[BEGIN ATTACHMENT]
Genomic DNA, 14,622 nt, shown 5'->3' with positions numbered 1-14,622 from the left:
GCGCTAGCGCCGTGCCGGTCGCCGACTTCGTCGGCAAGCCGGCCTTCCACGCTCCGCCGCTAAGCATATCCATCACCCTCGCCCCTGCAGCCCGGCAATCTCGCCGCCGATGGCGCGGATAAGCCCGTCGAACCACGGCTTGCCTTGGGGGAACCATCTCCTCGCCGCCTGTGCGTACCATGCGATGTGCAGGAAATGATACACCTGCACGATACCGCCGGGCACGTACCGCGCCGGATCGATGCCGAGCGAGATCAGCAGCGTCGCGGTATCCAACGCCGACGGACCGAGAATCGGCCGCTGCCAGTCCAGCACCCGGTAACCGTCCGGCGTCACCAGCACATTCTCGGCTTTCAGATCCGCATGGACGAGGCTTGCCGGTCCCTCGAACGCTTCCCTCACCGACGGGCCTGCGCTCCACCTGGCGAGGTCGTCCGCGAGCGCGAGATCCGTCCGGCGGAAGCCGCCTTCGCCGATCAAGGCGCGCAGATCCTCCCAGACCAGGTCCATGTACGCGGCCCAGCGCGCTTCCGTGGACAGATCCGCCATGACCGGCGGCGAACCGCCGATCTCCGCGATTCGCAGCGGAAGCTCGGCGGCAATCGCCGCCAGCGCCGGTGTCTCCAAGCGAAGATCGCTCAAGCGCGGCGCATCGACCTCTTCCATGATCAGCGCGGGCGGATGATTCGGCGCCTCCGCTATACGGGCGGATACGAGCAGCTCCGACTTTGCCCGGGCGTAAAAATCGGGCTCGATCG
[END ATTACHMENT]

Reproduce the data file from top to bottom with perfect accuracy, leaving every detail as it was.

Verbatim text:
Genomic DNA, 14,622 nt, shown 5'->3' with positions numbered 1-14,622 from the left:
GCGCTAGCGCCGTGCCGGTCGCCGACTTCGTCGGCAAGCCGGCCTTCCACGCTCCGCCGCTAAGCATATCCATCACCCTCGCCCCTGCAGCCCGGCAATCTCGCCGCCGATGGCGCGGATAAGCCCGTCGAACCACGGCTTGCCTTGGGGGAACCATCTCCTCGCCGCCTGTGCGTACCATGCGATGTGCAGGAAATGATACACCTGCACGATACCGCCGGGCACGTACCGCGCCGGATCGATGCCGAGCGAGATCAGCAGCGTCGCGGTATCCAACGCCGACGGACCGAGAATCGGCCGCTGCCAGTCCAGCACCCGGTAACCGTCCGGCGTCACCAGCACATTCTCGGCTTTCAGATCCGCATGGACGAGGCTTGCCGGTCCCTCGAACGCTTCCCTCACCGACGGGCCTGCGCTCCACCTGGCGAGGTCGTCCGCGAGCGCGAGATCCGTCCGGCGGAAGCCGCCTTCGCCGATCAAGGCGCGCAGATCCTCCCAGACCAGGTCCATGTACGCGGCCCAGCGCGCTTCCGTGGACAGATCCGCCATGACCGGCGGCGAACCGCCGATCTCCGCGATTCGCAGCGGAAGCTCGGCGGCAATCGCCGCCAGCGCCGGTGTCTCCAAGCGAAGATCGCTCAAGCGCGGCGCATCGACCTCTTCCATGATCAGCGCGGGCGGATGATTCGGCGCCTCCGCTATACGGGCGGATACGAGCAGCTCCGACTTTGCCCGGGCGTAAAAATCGGGCTCGATCG